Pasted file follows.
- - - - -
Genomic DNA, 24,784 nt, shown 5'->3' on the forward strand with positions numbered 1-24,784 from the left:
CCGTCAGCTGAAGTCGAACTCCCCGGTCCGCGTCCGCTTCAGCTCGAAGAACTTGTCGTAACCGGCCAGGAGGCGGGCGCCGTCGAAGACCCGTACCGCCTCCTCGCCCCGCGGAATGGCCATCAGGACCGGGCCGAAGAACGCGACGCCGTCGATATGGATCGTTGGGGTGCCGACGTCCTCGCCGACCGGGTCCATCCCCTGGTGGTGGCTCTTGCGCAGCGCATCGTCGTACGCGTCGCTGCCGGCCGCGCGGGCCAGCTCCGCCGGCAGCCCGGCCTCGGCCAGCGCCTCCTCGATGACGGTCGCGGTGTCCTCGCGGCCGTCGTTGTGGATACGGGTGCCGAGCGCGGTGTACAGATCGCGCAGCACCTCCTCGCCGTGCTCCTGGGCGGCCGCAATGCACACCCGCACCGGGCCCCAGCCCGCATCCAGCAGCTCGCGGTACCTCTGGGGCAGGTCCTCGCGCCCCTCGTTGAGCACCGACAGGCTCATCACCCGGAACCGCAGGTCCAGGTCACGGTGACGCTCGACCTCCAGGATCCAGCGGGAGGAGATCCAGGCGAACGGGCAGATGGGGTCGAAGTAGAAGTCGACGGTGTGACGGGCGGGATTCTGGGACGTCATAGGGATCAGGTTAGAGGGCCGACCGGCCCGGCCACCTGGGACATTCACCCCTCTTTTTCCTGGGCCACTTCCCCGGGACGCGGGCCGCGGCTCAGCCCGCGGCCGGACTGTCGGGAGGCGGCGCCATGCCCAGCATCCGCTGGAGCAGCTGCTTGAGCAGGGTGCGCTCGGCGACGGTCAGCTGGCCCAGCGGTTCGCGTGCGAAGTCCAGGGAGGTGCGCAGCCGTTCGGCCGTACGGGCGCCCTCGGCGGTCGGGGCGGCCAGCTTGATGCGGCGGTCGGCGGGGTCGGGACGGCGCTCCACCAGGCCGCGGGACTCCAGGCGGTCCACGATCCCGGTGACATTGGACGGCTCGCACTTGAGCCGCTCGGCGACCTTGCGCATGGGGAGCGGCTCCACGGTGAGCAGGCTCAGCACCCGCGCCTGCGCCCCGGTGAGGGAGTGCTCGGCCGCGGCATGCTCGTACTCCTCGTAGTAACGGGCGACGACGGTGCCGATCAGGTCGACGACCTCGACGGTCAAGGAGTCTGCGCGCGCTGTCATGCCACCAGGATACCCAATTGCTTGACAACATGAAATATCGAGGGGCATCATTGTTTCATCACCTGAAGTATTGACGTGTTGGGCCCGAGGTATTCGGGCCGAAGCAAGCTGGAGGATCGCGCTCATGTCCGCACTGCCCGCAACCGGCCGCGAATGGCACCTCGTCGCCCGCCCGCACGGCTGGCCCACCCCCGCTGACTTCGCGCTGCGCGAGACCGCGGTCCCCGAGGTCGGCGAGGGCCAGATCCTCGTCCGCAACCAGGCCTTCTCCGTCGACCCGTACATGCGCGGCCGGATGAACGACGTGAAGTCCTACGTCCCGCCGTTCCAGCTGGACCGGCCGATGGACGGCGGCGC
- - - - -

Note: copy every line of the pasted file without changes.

Genomic DNA, 24,784 nt, shown 5'->3' on the forward strand with positions numbered 1-24,784 from the left:
CCGTCAGCTGAAGTCGAACTCCCCGGTCCGCGTCCGCTTCAGCTCGAAGAACTTGTCGTAACCGGCCAGGAGGCGGGCGCCGTCGAAGACCCGTACCGCCTCCTCGCCCCGCGGAATGGCCATCAGGACCGGGCCGAAGAACGCGACGCCGTCGATATGGATCGTTGGGGTGCCGACGTCCTCGCCGACCGGGTCCATCCCCTGGTGGTGGCTCTTGCGCAGCGCATCGTCGTACGCGTCGCTGCCGGCCGCGCGGGCCAGCTCCGCCGGCAGCCCGGCCTCGGCCAGCGCCTCCTCGATGACGGTCGCGGTGTCCTCGCGGCCGTCGTTGTGGATACGGGTGCCGAGCGCGGTGTACAGATCGCGCAGCACCTCCTCGCCGTGCTCCTGGGCGGCCGCAATGCACACCCGCACCGGGCCCCAGCCCGCATCCAGCAGCTCGCGGTACCTCTGGGGCAGGTCCTCGCGCCCCTCGTTGAGCACCGACAGGCTCATCACCCGGAACCGCAGGTCCAGGTCACGGTGACGCTCGACCTCCAGGATCCAGCGGGAGGAGATCCAGGCGAACGGGCAGATGGGGTCGAAGTAGAAGTCGACGGTGTGACGGGCGGGATTCTGGGACGTCATAGGGATCAGGTTAGAGGGCCGACCGGCCCGGCCACCTGGGACATTCACCCCTCTTTTTCCTGGGCCACTTCCCCGGGACGCGGGCCGCGGCTCAGCCCGCGGCCGGACTGTCGGGAGGCGGCGCCATGCCCAGCATCCGCTGGAGCAGCTGCTTGAGCAGGGTGCGCTCGGCGACGGTCAGCTGGCCCAGCGGTTCGCGTGCGAAGTCCAGGGAGGTGCGCAGCCGTTCGGCCGTACGGGCGCCCTCGGCGGTCGGGGCGGCCAGCTTGATGCGGCGGTCGGCGGGGTCGGGACGGCGCTCCACCAGGCCGCGGGACTCCAGGCGGTCCACGATCCCGGTGACATTGGACGGCTCGCACTTGAGCCGCTCGGCGACCTTGCGCATGGGGAGCGGCTCCACGGTGAGCAGGCTCAGCACCCGCGCCTGCGCCCCGGTGAGGGAGTGCTCGGCCGCGGCATGCTCGTACTCCTCGTAGTAACGGGCGACGACGGTGCCGATCAGGTCGACGACCTCGACGGTCAAGGAGTCTGCGCGCGCTGTCATGCCACCAGGATACCCAATTGCTTGACAACATGAAATATCGAGGGGCATCATTGTTTCATCACCTGAAGTATTGACGTGTTGGGCCCGAGGTATTCGGGCCGAAGCAAGCTGGAGGATCGCGCTCATGTCCGCACTGCCCGCAACCGGCCGCGAATGGCACCTCGTCGCCCGCCCGCACGGCTGGCCCACCCCCGCTGACTTCGCGCTGCGCGAGACCGCGGTCCCCGAGGTCGGCGAGGGCCAGATCCTCGTCCGCAACCAGGCCTTCTCCGTCGACCCGTACATGCGCGGCCGGATGAACGACGTGAAGTCCTACGTCCCGCCGTTCCAGCTGGACCGGCCGATGGACGGCGGCGC